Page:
Babies have extremely delicate skin and you never know what might trigger irritation. Beyond general sensitivities, up to 20 percent of babies also suffer from a dry skin condition known as atopic dermatitis or “infantile eczema.”
According to the National Library of Medicine, atopic dermatitis is due to a hypersensitivity reaction (similar to an allergy) in the skin, which leads to long-term swelling and redness (inflammation) of the skin. It’s most common in infants starting as early as age 2 to 6 months, but many outgrow it by early adulthood.
While medications may be necessary for extreme or frequent eczema flare-ups, home remedies can usually successfully prevent, manage, and treat infant eczema.
Here are 5 simple tips to treat infant eczema:
1. Bathe your baby less. Since bathing dries out the skin, give your baby fewer, shorter, cooler baths. Use a gentle, moisturizing, plant-based soap rather than conventional soap which can strip the skin of moisture and natural oils and promote flare-ups.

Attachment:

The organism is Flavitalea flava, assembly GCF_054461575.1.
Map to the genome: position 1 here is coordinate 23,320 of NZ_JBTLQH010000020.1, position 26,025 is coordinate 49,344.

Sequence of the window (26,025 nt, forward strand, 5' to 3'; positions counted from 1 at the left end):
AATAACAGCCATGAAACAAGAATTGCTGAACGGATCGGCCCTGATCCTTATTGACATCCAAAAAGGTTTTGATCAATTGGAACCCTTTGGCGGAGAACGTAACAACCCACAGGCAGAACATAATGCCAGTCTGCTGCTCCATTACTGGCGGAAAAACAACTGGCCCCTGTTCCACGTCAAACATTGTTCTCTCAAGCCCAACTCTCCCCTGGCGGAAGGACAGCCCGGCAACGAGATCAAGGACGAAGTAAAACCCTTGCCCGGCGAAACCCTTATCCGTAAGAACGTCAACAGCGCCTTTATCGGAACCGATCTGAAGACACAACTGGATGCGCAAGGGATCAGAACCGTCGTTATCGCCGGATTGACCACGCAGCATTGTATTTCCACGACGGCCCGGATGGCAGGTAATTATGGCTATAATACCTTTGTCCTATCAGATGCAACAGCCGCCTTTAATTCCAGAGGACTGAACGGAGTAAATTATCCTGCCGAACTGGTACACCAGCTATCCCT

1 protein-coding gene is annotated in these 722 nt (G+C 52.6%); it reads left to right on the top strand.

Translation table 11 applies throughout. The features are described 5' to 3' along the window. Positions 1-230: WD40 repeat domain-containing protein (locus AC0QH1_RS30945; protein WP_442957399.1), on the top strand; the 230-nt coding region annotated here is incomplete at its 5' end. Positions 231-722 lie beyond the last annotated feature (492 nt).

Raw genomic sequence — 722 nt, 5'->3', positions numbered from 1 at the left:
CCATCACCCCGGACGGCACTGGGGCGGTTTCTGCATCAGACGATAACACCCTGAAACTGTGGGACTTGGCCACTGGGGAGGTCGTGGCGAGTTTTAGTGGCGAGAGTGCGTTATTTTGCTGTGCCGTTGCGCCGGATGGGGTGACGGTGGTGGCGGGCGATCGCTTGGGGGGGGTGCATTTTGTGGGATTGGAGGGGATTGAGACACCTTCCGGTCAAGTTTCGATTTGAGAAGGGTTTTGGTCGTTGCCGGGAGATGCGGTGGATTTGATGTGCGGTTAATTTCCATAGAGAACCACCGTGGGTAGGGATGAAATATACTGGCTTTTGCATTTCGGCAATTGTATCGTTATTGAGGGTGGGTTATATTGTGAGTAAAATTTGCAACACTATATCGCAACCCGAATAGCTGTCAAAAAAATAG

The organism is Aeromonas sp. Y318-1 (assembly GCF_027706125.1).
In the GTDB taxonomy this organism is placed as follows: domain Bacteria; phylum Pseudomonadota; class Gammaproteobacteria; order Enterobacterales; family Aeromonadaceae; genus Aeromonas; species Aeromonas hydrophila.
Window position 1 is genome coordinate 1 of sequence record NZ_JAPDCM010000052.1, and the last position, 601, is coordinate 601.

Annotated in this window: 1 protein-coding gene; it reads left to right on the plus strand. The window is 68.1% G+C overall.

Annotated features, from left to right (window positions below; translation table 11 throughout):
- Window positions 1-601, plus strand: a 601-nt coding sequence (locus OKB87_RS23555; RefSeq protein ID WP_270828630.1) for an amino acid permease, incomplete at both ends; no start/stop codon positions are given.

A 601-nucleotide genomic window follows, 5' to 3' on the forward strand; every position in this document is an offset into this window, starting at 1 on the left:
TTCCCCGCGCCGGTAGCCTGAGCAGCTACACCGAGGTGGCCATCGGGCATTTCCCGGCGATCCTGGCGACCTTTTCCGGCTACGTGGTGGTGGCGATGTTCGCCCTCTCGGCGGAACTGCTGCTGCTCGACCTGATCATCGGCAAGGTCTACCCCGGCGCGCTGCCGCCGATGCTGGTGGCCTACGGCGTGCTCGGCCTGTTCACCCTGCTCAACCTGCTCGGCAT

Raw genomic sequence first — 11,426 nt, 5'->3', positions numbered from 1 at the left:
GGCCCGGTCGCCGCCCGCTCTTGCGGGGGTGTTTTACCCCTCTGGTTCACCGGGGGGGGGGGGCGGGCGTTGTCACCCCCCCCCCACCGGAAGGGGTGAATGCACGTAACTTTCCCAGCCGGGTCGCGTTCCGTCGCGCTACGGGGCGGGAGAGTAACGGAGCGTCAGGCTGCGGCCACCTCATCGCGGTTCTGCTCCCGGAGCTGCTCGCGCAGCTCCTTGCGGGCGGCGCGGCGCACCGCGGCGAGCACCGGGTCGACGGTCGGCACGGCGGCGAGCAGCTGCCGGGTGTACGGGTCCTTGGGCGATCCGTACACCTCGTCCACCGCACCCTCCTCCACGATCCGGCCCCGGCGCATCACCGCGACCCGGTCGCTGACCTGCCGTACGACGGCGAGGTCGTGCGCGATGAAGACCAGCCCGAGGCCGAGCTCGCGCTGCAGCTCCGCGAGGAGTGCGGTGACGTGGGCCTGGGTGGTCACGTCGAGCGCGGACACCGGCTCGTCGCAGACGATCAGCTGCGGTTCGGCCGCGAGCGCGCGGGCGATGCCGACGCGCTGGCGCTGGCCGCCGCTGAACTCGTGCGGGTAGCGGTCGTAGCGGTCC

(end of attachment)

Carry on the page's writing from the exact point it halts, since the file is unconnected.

2. Make an oatmeal bath. This basic kitchen ingredient works wonders on relieving eczema (and other skin irritations). Simply blend or process about ⅓ cup of oats on the highest setting until you have a very fine powder. Sprinkle into a tub of running water and stir it in with your hand until the water has a milky look and a silky feel. (Note: it will make the tub more slippery than usual, so be careful!) Allow your child to soak in the magic mixture for 15-20 minutes and pat dry with a soft towel.
3. Moisturize. Plant-based healing balms and lotions with ingredients like soothing calendula and chamomile can help heal and protect skin, as well as provide relief from itching. Regular massages with high-quality plant oils can be very helpful, too.
5. Use a humidifier. Dry air exacerbates eczema, so use a humidifier during dry seasons. Buy a hygrometer from a hardware or home improvement store and shoot for moisture levels in the range of 35% to 50%.
Ultimately, you want to try to identify what causes your child’s eczema flare-ups to prevent them from happening in the future. Keep a journal to track diet and potential environmental exposures (triggers can include everything from animal dander and pollen to new clothes and wool upholstery). Here’s hoping your detective work leads to an easy solution to your child’s discomfort!
Have you dealt with eczema? What natural solutions have worked for you?
This information is solely for informational purposes. IT IS NOT INTENDED TO PROVIDE MEDICAL ADVICE. Before undertaking any course of treatment, you should seek the advice of your physician or other health care provider.